We investigate the hypothesis that some fraction of the globularclusters presently observed in the Galactic halo formed in externaldwarf galaxies. This is done by means of a detailed comparison betweenthe `old halo', `young halo' and `bulge/disc' subsystems defined by Zinnand the globular clusters in the Large Magellanic Cloud, SmallMagellanic Cloud, and Fornax and Sagittarius dwarf spheroidal galaxies.We first use high-quality photometry from Hubble Space Telescope imagesto derive a complete set of uniform measurements of horizontal branch(HB) morphology in the external clusters. We also compile structural andmetallicity measurements for these objects and update the data base ofsuch measurements for the Galactic globular clusters, including newcalculations of HB morphology for 11 objects. Using these data togetherwith recent measurements of globular cluster kinematics and ages weexamine the characteristics of the three Galactic cluster subsystems.Each is quite distinct in terms of their spatial and age distributions,age-metallicity relationships, and typical orbital parameters, althoughwe observe some old halo clusters with ages and orbits more similar tothose of young halo objects. In addition, almost all of the Galacticglobular clusters with large core radii fall into the young halosubsystem, while the old halo and bulge/disc ensembles are characterizedby compact clusters. We demonstrate that the majority of the externalglobular clusters are essentially indistinguishable from the Galacticyoung halo objects in terms of HB morphology, but ~20-30 per cent ofexternal clusters have HB morphologies most similar to the Galactic oldhalo clusters. We further show that the external clusters have adistribution of core radii which very closely matches that for the younghalo objects. The old halo distribution of core radii can be very wellrepresented by a composite distribution formed from ~83-85 per cent ofobjects with structures typical of bulge/disc clusters, and ~15-17 percent of objects with structures typical of external clusters. Takentogether our results fully support the accretion hypothesis. We concludethat all 30 young halo clusters and 15-17 per cent of the old haloclusters (10-12 objects) are of external origin. Based on cluster numbercounts, we estimate that the Galaxy may have experienced approximatelyseven merger events with cluster-bearing dwarf-spheroidal-type galaxiesduring its lifetime, building up ~45-50 per cent of the mass of theGalactic stellar halo. Finally, we identify a number of old halo objectswhich have properties characteristic of accreted clusters. Several ofthe clusters associated with the recently proposed dwarf galaxy in CanisMajor fall into this category.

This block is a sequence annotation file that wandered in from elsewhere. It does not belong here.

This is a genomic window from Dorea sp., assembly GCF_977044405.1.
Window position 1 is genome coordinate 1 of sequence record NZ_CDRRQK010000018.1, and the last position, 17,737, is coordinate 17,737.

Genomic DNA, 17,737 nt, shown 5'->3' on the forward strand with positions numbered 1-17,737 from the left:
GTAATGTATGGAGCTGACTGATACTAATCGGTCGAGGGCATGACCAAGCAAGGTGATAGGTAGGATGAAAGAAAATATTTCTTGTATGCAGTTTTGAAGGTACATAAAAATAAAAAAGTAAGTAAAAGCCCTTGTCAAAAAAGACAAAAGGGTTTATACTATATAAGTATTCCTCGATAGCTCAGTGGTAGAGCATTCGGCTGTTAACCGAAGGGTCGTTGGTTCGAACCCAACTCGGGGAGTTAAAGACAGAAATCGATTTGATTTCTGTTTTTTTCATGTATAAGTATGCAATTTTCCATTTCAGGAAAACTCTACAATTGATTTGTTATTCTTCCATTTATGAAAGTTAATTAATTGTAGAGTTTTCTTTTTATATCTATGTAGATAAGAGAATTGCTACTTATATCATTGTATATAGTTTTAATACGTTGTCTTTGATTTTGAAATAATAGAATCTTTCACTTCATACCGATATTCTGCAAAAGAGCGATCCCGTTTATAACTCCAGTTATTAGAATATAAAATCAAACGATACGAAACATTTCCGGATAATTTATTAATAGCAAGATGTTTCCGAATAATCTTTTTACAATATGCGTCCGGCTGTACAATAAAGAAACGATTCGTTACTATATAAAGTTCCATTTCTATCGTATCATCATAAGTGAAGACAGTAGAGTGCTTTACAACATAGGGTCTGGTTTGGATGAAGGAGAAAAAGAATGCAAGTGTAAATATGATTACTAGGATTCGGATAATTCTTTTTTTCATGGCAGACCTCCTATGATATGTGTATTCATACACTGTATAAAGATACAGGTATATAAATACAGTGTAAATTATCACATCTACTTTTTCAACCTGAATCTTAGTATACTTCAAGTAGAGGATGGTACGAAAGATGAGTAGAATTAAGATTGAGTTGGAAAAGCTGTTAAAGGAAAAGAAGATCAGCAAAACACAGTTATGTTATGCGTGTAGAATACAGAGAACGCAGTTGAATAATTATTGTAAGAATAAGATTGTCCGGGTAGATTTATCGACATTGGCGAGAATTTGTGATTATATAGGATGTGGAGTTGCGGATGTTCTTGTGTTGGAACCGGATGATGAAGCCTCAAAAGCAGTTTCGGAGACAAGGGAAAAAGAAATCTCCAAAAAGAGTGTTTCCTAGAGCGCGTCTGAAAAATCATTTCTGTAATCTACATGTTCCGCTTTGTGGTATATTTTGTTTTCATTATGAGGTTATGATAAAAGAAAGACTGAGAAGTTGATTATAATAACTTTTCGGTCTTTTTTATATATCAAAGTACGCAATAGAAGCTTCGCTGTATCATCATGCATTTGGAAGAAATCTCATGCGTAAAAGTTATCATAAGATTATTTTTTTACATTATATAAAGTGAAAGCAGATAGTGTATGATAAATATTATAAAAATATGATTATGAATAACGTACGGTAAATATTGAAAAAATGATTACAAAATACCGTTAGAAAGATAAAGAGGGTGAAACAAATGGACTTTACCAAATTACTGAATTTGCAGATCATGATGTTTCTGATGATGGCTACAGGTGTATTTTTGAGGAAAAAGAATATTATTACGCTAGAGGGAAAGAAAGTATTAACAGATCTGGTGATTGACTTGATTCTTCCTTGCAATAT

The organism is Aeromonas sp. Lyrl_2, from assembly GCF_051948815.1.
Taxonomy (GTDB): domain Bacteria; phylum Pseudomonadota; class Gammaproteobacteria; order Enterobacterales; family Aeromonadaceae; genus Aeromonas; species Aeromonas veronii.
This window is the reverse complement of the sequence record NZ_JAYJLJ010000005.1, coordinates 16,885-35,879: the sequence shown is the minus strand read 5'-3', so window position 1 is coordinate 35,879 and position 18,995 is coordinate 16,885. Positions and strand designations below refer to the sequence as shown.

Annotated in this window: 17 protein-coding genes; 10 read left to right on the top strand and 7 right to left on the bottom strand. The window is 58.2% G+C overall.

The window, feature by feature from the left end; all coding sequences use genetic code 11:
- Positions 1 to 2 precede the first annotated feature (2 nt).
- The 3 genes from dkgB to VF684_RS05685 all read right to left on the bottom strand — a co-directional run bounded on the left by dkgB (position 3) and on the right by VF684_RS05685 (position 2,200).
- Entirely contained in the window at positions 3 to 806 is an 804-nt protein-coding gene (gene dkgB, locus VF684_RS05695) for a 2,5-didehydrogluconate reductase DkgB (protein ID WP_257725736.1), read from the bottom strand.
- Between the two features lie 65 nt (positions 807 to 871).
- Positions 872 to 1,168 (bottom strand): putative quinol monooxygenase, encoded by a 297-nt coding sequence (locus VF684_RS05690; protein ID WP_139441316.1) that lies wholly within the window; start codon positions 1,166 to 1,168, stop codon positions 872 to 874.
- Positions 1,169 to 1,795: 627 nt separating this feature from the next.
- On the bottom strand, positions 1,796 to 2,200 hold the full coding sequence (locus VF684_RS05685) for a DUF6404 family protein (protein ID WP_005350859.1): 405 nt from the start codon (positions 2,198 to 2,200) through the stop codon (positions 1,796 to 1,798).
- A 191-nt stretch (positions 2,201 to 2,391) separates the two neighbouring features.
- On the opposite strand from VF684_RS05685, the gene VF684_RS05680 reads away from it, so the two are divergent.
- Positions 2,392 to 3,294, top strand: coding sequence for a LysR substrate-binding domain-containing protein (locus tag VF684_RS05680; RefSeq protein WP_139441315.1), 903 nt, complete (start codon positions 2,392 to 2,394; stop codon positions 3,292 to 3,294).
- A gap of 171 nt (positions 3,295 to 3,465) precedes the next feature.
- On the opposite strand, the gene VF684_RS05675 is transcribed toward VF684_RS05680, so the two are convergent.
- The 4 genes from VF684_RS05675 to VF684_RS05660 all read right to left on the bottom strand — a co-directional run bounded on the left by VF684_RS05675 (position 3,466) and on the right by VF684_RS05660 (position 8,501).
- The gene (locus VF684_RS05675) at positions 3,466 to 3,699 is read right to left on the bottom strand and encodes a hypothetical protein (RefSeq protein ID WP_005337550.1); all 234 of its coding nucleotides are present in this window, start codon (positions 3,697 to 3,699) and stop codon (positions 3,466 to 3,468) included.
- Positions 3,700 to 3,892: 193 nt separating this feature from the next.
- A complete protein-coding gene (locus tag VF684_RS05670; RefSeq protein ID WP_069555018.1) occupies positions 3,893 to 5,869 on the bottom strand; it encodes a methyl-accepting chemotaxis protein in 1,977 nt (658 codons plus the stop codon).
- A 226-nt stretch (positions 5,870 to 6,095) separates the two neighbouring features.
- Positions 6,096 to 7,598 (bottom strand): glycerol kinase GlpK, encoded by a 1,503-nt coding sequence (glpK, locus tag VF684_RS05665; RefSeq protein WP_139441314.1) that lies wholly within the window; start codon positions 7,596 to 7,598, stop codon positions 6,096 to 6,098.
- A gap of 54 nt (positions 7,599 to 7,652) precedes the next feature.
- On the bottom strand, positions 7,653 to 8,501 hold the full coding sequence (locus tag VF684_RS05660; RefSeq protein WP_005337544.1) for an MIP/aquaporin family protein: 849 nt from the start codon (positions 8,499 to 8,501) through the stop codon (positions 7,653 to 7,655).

Red giant branch in near-infrared colour-magnitude diagrams - II. The luminosity of the bump and the tip
We present new empirical calibrations of the red giant branch (RGB) bumpand tip based on a homogeneous near-infrared data base of 24 Galacticglobular clusters. The luminosities of the RGB bump and tip in the J, Hand K bands and their dependence on the cluster metallicity have beenstudied, yielding empirical relationships. By using recenttransformations between the observational and theoretical planes, wealso derived similar calibrations in terms of bolometric luminosity.Direct comparisons between updated theoretical models and observationsshow an excellent agreement. The empirical calibration of the RGB tipluminosity in the near-infrared passbands presented here is afundamental tool to derive distances to galaxies far beyond the LocalGroup, in view of using the new ground-based adaptive optics facilitiesand, in the near future, the James Webb Space Telescope.

Red giant branch in near-infrared colour-magnitude diagrams - I. Calibration of photometric indices